Double Mutualism Between the Black-crowned Palm-Tanager (Passeriformes, Pheanicophilidae, Phaenicophilus palmarum) and the Beach Creeper (Rubiaceae, Ernodea littoralis) on Hispaniola, Greater Antilles, Caribbean
Research output: Contribution to journal › Journal article › Research › peer-review
Double mutualism describes the situation where two species interact for the benefit of both in more than one type of interaction. For instance, if a given plant species is both pollinated and has its seeds dispersed by the same animal species. Double mutualism is thought to be more present in ecosystems where organisms are generalized, such as on oceanic islands. In the Caribbean islands, double mutualism has only been reported four times, of which only one involves a bird, between the widespread Bananaquit (Coereba flaveola) and the plant Cordia bicolor (Boraginaceae) on the continental island of Tobago. Here, for the first time, we report an observation of double mutualistic behaviour of a bird on Caribbean oceanic islands: The Black-crowned Tanager (Phaenicophilus palmarum), a bird endemic to Hispaniola, and the widespread plant Beach Creeper (Ernodea littoralis, Rubiaceae). Whereas hummingbirds and insects were more frequent visitors to the flowers of E. littoralis compared to P. palmarum, only P. palmarum was observed as a seed-disperser of E. littoralis. Based on our observations, we conclude that P. palmarum and E. littoralis show double mutualistic behaviour, though more detailed studies are needed to quantify the importance of this mutualistic behaviour, both from the bird's point of view and from the plant's point of view regarding the effectiveness of P. palmarum as pollinator and seed-disperser, respectively. We believe that double mutualism has been overlooked in the Caribbean, and, thus, we hope our observations will stimulate research into the importance of double mutualism across the Caribbean.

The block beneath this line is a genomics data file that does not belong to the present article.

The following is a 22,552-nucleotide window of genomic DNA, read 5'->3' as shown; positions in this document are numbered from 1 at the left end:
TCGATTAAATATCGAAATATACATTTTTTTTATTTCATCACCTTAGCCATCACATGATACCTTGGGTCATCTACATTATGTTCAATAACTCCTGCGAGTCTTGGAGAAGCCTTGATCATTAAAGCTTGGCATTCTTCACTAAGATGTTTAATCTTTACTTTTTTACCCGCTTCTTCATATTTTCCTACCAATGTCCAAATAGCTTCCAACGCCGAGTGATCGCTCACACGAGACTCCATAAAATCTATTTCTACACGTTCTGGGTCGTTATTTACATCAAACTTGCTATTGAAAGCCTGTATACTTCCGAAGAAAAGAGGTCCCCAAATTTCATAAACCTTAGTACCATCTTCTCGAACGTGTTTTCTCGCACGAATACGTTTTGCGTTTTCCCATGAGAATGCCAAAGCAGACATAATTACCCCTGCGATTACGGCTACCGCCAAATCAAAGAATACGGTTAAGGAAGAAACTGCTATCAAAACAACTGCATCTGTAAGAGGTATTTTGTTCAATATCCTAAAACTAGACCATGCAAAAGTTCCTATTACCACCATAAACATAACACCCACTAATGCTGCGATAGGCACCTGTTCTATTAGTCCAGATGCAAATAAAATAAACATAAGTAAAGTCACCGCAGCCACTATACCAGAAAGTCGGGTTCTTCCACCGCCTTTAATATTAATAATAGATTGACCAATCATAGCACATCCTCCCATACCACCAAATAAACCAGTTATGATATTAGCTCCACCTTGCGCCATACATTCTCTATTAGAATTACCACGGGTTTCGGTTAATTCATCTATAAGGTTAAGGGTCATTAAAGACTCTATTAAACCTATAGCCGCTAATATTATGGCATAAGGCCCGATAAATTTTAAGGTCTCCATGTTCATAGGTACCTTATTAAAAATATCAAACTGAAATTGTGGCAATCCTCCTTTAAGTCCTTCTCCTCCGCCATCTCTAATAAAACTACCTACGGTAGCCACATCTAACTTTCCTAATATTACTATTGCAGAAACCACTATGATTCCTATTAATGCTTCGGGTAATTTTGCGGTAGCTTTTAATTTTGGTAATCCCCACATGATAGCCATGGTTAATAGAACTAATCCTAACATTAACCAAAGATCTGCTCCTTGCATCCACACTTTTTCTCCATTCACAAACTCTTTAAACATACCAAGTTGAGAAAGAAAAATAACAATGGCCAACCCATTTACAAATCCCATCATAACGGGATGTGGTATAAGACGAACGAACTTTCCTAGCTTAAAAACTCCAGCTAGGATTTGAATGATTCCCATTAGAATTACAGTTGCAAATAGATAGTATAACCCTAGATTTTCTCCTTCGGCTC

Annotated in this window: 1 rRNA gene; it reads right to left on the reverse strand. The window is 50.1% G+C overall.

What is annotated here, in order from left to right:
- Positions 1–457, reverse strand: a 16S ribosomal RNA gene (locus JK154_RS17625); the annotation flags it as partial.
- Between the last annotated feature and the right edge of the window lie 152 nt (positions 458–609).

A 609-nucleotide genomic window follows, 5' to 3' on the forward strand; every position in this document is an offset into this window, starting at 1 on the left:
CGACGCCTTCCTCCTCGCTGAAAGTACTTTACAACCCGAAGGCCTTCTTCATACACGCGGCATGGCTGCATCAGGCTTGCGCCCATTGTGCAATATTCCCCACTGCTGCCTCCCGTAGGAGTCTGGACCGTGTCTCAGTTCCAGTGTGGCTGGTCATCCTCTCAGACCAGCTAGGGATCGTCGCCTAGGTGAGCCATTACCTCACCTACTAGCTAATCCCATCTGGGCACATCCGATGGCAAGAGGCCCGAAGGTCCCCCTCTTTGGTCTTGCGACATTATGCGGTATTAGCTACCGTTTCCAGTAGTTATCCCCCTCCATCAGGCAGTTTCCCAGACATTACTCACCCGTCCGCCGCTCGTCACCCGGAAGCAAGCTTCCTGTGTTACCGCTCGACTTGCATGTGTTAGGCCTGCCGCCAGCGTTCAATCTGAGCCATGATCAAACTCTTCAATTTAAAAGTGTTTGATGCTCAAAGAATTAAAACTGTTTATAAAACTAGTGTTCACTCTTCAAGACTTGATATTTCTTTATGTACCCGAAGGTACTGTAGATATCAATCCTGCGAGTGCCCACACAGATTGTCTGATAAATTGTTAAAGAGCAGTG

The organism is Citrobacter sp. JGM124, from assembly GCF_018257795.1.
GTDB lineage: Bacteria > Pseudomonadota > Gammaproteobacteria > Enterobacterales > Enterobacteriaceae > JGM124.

|Journal||Caribbean Journal of Science|
|Number of pages||6|
|Publication status||Published - 2021|
- POLLINATION, PATTERNS, RESOURCE, ECOLOGY, BASIN